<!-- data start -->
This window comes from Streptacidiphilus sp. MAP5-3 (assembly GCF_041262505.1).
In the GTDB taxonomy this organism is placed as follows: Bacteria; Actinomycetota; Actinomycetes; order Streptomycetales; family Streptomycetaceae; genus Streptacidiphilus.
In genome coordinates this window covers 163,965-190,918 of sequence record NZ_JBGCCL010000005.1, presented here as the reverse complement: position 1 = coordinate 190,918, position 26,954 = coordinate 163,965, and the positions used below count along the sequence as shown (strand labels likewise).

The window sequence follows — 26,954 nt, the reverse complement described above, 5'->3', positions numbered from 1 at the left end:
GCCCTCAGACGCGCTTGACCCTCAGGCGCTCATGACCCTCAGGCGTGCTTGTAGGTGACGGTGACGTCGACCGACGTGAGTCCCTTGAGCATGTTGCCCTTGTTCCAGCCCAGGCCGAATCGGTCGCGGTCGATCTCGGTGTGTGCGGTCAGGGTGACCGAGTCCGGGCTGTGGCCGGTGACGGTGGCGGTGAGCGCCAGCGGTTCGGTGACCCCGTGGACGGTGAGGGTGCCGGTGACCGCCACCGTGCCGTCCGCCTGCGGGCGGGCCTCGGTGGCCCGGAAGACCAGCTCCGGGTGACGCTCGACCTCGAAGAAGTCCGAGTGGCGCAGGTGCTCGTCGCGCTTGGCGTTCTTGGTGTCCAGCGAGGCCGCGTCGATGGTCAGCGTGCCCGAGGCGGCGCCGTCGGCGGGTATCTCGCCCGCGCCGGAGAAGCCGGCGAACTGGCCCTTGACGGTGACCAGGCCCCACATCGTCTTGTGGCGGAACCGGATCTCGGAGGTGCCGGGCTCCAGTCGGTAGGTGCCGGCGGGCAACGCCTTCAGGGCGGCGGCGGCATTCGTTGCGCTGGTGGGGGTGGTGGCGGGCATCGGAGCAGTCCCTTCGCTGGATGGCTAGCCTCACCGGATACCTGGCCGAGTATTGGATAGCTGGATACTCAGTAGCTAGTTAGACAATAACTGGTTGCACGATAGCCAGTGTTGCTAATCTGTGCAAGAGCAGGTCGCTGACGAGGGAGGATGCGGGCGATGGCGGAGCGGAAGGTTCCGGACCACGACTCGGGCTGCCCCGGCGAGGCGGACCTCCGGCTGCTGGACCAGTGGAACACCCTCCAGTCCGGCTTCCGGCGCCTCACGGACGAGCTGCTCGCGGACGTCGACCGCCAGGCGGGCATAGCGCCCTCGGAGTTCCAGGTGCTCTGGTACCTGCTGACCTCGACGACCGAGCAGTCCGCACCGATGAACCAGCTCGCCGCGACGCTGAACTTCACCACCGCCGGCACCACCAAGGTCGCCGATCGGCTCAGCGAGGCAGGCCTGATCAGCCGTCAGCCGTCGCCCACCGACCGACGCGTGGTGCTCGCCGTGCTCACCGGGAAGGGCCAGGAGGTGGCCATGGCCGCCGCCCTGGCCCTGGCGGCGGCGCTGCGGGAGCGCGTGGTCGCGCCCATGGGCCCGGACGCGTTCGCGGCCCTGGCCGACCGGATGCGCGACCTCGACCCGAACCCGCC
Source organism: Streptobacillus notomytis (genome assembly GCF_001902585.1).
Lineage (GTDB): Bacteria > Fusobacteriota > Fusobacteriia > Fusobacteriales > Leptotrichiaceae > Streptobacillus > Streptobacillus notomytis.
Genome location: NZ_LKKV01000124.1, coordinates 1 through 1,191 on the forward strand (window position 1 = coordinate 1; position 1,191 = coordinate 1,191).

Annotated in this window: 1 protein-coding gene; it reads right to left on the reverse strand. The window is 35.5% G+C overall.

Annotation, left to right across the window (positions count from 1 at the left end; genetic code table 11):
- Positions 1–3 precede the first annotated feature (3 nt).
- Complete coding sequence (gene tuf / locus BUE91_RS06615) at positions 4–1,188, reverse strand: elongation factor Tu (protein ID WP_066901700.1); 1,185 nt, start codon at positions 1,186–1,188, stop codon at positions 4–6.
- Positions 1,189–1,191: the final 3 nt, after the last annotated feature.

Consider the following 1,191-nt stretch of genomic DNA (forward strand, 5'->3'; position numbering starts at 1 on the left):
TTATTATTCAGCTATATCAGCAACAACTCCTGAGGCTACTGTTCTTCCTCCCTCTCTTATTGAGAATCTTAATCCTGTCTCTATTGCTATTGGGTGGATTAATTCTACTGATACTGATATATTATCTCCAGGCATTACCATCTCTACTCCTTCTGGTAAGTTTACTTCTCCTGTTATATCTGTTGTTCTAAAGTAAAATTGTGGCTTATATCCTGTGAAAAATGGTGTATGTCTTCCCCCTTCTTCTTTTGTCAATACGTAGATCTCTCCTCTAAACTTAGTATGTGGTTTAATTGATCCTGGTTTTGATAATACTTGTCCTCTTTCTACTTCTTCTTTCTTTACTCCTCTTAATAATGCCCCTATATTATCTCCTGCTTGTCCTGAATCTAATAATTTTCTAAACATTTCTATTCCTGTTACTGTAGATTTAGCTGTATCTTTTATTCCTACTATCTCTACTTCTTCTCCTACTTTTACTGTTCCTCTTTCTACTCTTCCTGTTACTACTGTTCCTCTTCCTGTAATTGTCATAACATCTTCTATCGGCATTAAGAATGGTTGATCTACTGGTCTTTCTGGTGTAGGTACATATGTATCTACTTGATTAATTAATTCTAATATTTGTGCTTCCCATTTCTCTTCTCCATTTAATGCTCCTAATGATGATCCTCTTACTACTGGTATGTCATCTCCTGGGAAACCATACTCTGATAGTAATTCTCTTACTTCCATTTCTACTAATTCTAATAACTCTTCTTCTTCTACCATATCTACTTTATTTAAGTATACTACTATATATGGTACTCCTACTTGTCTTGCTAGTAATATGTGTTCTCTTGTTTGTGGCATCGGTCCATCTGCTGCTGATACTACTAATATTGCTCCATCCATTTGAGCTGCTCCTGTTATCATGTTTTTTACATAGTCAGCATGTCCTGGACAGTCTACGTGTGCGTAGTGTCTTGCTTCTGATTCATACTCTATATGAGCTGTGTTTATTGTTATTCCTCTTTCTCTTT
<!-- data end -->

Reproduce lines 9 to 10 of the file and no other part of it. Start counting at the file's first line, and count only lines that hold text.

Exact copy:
Annotated in this window: 1 protein-coding gene; it reads right to left on the reverse strand. The window is 35.5% G+C overall.

Annotation, left to right across the window (positions count from 1 at the left end; genetic code table 11):